3) Start a table selling coffee for charity in front of Au Bon Pain on College Avenue to undercut their business. Why? Because like Gerlanda's, Au Bon Pain has captured the market for tired students without any serious competition, and in doing so, has thrived on coffee that tastes like something Dunkin Donuts threw out last week. Also, all of the proceeds of your "charity" can go to lobbying to get a Dunkin Donuts, Starbucks or Panera Bread — or anything besides Au Bon Pain for that matter –– to take its place.
But beyond leaving a lasting impression on others, your own personal memories are equally important. Since you probably already have countless pictures on Facebook of you and your close friends in various dark basements with red Solo cups, you should probably take some pictures with the several University characters that have sporadically made the campus an interesting place. More specifically, be sure to take pictures with the Red Bandana Kid, the Unicycle Guy, the Mandolin Guy, DJ Time Traveler, and Ben West.
Getting back to leaving your mark, you should also befriend as many individuals in the Rutgers University Student Assembly as possible. No, it is not that you believe in the importance of student government or even think they do credible work. But rather, it would be nice to get some minor but important University policies put in place — the earlier mentioned changes are far too serious to trust RUSA with. For example, there is a clear need for a rule prohibiting sororities from telling students that by not buying their cupcakes they are allowing children with cancer to die — apparently chemotherapy has gotten really cheap. As the warm weather has approached, most of my expendable income has been guilt-tripped away by misleading statements from girls with letters on their shirts. It needs to stop.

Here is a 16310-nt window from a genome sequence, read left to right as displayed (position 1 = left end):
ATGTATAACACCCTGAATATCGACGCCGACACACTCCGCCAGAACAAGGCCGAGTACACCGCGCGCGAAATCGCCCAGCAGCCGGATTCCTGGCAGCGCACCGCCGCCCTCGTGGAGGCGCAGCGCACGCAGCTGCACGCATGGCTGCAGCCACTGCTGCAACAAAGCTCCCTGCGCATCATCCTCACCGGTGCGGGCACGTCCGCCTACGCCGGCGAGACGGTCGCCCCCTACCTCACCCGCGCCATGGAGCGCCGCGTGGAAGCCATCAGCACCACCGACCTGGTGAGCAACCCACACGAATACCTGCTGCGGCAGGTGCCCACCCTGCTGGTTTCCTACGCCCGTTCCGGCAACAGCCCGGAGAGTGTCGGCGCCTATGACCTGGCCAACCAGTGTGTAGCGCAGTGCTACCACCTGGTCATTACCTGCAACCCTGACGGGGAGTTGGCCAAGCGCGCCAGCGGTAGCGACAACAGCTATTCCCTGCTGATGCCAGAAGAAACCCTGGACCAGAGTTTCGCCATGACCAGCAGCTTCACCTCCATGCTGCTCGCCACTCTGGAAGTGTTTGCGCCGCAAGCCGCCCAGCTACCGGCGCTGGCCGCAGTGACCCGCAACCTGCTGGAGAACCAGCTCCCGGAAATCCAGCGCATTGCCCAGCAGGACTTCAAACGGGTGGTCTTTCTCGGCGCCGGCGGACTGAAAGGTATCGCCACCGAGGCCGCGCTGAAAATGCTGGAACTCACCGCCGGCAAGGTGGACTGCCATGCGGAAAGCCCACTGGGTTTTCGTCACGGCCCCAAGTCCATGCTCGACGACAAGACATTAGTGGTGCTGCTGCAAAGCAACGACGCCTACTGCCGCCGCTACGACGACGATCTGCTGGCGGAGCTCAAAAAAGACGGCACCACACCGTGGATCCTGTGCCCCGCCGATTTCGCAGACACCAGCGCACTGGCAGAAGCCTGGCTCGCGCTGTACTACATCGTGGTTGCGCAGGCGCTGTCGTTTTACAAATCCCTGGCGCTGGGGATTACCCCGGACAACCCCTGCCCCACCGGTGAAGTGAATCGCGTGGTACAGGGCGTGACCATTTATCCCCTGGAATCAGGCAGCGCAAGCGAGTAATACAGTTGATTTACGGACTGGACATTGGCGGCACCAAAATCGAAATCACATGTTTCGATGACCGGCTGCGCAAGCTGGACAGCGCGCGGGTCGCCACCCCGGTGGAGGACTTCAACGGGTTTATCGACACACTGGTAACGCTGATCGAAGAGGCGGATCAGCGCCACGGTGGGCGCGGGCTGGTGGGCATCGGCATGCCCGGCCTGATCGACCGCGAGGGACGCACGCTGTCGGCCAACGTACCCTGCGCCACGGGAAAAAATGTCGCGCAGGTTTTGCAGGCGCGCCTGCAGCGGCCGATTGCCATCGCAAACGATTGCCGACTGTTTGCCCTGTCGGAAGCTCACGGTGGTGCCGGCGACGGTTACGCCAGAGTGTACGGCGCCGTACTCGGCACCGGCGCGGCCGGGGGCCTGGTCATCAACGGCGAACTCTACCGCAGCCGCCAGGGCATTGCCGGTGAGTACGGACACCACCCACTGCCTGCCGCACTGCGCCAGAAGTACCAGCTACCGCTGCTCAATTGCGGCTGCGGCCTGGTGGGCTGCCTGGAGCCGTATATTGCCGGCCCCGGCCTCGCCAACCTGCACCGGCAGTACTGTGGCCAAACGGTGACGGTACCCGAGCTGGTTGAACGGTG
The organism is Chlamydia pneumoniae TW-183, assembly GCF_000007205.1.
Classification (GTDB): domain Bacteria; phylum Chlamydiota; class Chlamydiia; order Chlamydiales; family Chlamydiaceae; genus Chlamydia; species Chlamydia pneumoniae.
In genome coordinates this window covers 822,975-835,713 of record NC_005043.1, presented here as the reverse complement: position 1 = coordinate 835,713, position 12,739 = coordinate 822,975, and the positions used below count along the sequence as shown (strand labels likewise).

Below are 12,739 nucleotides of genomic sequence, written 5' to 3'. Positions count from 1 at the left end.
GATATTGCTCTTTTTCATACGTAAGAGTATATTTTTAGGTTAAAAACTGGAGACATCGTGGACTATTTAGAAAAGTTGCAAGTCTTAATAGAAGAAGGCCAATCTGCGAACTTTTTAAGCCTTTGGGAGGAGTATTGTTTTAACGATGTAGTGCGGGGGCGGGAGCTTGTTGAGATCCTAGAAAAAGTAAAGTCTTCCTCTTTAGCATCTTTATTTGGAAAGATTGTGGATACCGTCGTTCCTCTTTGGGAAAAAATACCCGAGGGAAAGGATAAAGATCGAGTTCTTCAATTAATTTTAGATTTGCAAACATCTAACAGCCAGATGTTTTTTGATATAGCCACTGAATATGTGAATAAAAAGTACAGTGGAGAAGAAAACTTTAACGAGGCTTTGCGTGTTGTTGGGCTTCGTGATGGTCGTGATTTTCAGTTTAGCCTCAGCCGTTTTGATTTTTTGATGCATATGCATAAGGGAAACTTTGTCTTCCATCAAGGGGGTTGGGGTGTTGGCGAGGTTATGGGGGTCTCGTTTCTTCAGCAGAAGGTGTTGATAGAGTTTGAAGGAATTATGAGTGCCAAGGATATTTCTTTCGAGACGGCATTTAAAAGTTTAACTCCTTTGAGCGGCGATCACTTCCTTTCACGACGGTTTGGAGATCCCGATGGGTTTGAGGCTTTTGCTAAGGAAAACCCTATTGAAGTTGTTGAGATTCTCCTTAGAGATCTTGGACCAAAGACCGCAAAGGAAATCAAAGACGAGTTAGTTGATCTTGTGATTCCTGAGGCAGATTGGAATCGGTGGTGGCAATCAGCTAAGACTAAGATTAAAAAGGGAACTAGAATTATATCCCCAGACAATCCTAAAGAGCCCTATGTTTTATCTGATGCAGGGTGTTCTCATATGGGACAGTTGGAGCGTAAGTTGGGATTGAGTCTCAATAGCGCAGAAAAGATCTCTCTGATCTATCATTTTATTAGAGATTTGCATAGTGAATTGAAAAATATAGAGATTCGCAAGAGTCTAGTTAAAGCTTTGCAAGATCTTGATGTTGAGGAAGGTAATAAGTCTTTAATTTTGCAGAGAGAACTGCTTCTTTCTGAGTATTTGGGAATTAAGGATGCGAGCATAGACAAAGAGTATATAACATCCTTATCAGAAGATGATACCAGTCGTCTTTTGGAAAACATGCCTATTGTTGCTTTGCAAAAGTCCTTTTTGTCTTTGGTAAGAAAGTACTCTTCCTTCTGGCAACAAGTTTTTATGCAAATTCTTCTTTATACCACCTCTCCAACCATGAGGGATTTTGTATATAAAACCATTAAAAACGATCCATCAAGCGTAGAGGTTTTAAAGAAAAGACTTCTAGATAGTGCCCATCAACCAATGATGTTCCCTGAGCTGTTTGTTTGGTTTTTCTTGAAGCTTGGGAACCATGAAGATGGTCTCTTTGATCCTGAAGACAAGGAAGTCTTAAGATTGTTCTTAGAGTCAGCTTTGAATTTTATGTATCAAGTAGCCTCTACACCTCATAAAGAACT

While you're at it, take a moment to write a letter to The Daily Targum. But instead of making it something heartfelt and original, be sure to make it centered on the advocacy of a hardcore liberal cause. Why is this? Other than the fact that few people will actually read it otherwise, it is important that you inspire deep resentment amongst the Targum's most avid readers: Angry conservative alumni with too much time on their hands. After you receive a healthy batch of e-mails and comments from the right-wingers, you will be inspired to continue your mission by the fact that there are people out there who must certainly have less of a life than you, but more likely just no job, which would be particularly ironic if they are collecting welfare.
Having become a left-wing activist, a campus hero and a well-connected student within the last month of your time on the Banks, you can then finally achieve what no one before you has: You can convince the Rutgers University Programming Association that having three mediocre artists at Rutgersfest is not nearly as worthwhile as having one that people would actually be excited to see. Your statue can then go beside Willie "The Silent" and your name will live on forever. Your legend may even be recited by generations to come in a politically correct and gender-neutral version of the alma mater.
Eric Knecht is a Rutgers College senior majoring in economics and history.